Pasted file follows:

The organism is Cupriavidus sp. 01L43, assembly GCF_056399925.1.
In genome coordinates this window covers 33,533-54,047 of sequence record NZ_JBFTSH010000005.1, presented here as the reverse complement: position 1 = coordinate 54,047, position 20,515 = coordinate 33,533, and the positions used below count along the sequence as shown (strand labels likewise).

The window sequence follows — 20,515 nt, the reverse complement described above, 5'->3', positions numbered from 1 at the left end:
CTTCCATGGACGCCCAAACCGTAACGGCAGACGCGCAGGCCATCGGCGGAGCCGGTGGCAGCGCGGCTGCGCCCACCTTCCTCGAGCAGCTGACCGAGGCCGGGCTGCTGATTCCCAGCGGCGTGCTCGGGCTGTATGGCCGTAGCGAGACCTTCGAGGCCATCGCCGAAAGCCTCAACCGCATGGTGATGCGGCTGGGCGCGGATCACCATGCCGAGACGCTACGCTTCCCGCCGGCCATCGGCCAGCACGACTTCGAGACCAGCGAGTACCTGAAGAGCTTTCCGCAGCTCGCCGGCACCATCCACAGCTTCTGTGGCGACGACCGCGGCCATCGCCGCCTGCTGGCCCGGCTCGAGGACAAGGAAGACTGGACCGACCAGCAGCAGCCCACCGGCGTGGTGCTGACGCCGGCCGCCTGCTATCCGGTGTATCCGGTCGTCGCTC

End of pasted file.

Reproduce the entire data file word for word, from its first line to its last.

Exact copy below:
The organism is Cupriavidus sp. 01L43, assembly GCF_056399925.1.
In genome coordinates this window covers 33,533-54,047 of sequence record NZ_JBFTSH010000005.1, presented here as the reverse complement: position 1 = coordinate 54,047, position 20,515 = coordinate 33,533, and the positions used below count along the sequence as shown (strand labels likewise).

The window sequence follows — 20,515 nt, the reverse complement described above, 5'->3', positions numbered from 1 at the left end:
CTTCCATGGACGCCCAAACCGTAACGGCAGACGCGCAGGCCATCGGCGGAGCCGGTGGCAGCGCGGCTGCGCCCACCTTCCTCGAGCAGCTGACCGAGGCCGGGCTGCTGATTCCCAGCGGCGTGCTCGGGCTGTATGGCCGTAGCGAGACCTTCGAGGCCATCGCCGAAAGCCTCAACCGCATGGTGATGCGGCTGGGCGCGGATCACCATGCCGAGACGCTACGCTTCCCGCCGGCCATCGGCCAGCACGACTTCGAGACCAGCGAGTACCTGAAGAGCTTTCCGCAGCTCGCCGGCACCATCCACAGCTTCTGTGGCGACGACCGCGGCCATCGCCGCCTGCTGGCCCGGCTCGAGGACAAGGAAGACTGGACCGACCAGCAGCAGCCCACCGGCGTGGTGCTGACGCCGGCCGCCTGCTATCCGGTGTATCCGGTCGTCGCTC